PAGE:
The decision to proceed with this summer’s Olympics has proven to be a controversial one among the Japanese public, with a recent poll indicating that as many as 60% of people want to see the games canceled entirely amid an ongoing spike in Covid-19 cases.
But it seems they aren’t the only ones who are calling for the games to be scrapped after an unruly protestor gained access to an online press conference and gave IOC officials a piece of his mind.
IOC spokesperson Mark Adams was close to concluding Wednesday’s press event when he took one final question, supposedly from a Yahoo reporter named David O’Brien.
Warning: video contains swearing
Adams, though, was left red-faced when the reporter turned out to be an anti-Olympics activist who held aloft a banner which read “No Olympics in Tokyo 2020” before adding “No Olympics anywhere, f*ck the Olympics, we don’t want the Olympics anywhere.”
Campaign group NOlympicsLA later told Inside the Games: “Today we wanted to let them know that people all over the world are furious with their callous, life-threatening decisions and that we’re not going anywhere. We’re just getting louder.”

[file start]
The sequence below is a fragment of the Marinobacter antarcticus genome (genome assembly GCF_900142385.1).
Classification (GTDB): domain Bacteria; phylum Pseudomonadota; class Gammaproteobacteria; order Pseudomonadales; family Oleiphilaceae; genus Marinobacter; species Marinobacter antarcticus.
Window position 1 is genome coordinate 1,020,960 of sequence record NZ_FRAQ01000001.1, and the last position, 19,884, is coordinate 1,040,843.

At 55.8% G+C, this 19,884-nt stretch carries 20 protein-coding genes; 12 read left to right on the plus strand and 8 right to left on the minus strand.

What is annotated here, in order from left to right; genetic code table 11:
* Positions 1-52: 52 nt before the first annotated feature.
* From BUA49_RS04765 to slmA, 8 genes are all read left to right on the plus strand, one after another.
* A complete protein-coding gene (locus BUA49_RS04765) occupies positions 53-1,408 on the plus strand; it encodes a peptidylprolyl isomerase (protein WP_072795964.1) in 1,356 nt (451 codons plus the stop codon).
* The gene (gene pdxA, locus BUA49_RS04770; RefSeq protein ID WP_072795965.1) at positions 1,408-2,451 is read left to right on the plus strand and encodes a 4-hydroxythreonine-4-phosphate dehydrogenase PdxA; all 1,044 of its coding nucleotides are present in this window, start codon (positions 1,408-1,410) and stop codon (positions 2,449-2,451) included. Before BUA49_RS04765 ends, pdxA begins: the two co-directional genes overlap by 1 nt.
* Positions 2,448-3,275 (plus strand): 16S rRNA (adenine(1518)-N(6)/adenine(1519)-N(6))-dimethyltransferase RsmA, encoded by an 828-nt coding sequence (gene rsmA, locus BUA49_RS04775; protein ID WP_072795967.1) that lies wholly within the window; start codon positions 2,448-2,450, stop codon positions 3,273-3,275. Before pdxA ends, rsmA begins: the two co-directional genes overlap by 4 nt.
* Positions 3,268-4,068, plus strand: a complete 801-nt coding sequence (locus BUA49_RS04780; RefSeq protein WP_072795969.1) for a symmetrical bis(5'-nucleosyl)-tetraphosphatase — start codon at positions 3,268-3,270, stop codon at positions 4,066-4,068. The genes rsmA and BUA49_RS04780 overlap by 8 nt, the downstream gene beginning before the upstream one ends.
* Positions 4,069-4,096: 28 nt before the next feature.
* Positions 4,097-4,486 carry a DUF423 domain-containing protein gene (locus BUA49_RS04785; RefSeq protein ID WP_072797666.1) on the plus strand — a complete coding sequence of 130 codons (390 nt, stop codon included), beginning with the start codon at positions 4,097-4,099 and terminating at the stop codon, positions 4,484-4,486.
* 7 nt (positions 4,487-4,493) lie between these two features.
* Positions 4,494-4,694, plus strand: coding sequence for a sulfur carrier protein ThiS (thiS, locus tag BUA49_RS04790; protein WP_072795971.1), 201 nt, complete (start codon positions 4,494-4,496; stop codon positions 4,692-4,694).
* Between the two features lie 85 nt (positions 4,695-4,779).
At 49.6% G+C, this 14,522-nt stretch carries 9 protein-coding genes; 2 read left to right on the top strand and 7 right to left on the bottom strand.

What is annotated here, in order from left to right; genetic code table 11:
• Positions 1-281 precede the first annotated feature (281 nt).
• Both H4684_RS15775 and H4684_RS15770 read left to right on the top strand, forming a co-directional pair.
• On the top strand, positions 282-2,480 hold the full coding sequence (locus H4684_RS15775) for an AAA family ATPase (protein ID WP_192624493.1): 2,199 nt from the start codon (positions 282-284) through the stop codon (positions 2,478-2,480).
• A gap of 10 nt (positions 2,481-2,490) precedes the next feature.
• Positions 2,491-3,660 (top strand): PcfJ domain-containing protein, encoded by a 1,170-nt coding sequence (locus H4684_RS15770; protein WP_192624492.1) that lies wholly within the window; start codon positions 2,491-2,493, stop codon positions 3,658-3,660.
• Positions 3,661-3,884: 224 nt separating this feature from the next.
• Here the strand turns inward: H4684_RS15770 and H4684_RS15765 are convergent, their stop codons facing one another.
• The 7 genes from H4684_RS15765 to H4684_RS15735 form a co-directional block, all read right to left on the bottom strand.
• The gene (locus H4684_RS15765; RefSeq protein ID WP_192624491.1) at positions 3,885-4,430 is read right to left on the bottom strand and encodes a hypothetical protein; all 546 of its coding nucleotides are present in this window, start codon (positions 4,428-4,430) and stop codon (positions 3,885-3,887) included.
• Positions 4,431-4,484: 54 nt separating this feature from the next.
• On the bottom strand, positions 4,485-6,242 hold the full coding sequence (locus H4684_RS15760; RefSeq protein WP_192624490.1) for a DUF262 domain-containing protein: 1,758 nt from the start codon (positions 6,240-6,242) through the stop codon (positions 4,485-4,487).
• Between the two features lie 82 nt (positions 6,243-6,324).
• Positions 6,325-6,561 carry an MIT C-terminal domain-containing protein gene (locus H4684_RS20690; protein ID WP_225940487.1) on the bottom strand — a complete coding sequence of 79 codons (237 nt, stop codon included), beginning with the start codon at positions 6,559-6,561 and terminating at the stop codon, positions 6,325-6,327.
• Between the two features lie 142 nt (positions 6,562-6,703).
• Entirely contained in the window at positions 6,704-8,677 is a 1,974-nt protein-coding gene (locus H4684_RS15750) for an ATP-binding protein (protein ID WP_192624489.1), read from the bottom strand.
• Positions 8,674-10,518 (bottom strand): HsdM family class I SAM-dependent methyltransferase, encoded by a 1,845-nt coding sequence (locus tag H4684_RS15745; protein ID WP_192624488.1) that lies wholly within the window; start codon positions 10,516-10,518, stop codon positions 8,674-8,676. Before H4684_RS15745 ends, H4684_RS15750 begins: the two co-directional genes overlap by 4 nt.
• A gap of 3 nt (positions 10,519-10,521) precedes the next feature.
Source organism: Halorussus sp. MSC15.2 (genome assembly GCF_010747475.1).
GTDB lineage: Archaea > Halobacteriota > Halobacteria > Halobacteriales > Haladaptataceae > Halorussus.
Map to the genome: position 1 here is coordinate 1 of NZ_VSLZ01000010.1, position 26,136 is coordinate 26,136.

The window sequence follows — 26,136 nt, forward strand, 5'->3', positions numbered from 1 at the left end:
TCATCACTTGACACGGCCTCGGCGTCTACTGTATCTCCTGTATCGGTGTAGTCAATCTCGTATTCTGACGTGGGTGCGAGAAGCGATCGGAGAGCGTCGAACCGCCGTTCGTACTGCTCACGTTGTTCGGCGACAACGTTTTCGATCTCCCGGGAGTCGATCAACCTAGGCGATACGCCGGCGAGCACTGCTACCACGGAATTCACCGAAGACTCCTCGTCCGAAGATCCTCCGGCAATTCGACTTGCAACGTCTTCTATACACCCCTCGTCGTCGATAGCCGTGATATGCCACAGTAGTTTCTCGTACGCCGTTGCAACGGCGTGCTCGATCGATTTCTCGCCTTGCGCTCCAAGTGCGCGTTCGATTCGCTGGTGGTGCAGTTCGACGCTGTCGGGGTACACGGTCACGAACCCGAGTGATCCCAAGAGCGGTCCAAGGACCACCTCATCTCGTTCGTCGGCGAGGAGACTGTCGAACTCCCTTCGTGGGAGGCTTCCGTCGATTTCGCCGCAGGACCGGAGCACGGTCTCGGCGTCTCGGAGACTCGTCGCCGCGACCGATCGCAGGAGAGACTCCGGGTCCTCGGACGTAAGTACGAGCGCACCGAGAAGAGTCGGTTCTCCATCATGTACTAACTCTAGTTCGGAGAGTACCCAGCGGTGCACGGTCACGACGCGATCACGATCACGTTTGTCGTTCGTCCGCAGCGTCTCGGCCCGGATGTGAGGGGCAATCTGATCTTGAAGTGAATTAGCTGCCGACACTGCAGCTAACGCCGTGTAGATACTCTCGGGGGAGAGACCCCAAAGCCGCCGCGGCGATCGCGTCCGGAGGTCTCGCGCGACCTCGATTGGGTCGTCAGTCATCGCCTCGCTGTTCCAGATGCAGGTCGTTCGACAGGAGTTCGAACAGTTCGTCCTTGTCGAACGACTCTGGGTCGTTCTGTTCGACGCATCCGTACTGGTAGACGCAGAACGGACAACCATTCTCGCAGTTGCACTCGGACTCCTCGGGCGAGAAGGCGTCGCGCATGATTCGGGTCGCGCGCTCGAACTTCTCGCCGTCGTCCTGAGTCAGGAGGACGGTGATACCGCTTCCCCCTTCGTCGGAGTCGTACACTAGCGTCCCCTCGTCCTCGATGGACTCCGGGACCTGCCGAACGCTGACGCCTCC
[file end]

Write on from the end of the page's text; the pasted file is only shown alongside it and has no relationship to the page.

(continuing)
The IOC have so far remained steadfast in their plans to hold this summer’s games despite Japan currently reporting a seven day average of more than 5,600 infections.
By comparison, on July 23 last year – exactly a year before the start of this summer’s Olympics – Japan was recording a seven-day average of 658 cases.
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Despite the concerns evident among the Japanese public, the IOC maintain that the event will be delivered safely and securely – and are even predicting an unexpected wave of enthusiasm to take hold in the coming weeks.
“We are now very much in an implementation phase with 78 days to go and fully concentrated on delivering the Games,” Adams said.
“When the Games happen and the Japanese people are proud hosts of an event that will be an historic moment, I think I am very confident we will see public opinion hugely in favor of the Games.”
Adams’ statements come amid reports that Tokyo governor Yuriko Koike had developed concerns about holding the Games in the Japanese capital amid the spiking Covid-19 cases – and while this is unlikely to prompt the IOC to stand down, it could certainly prove to be an impediment to the impending change in public opinion on which Adams seems to be reliant.
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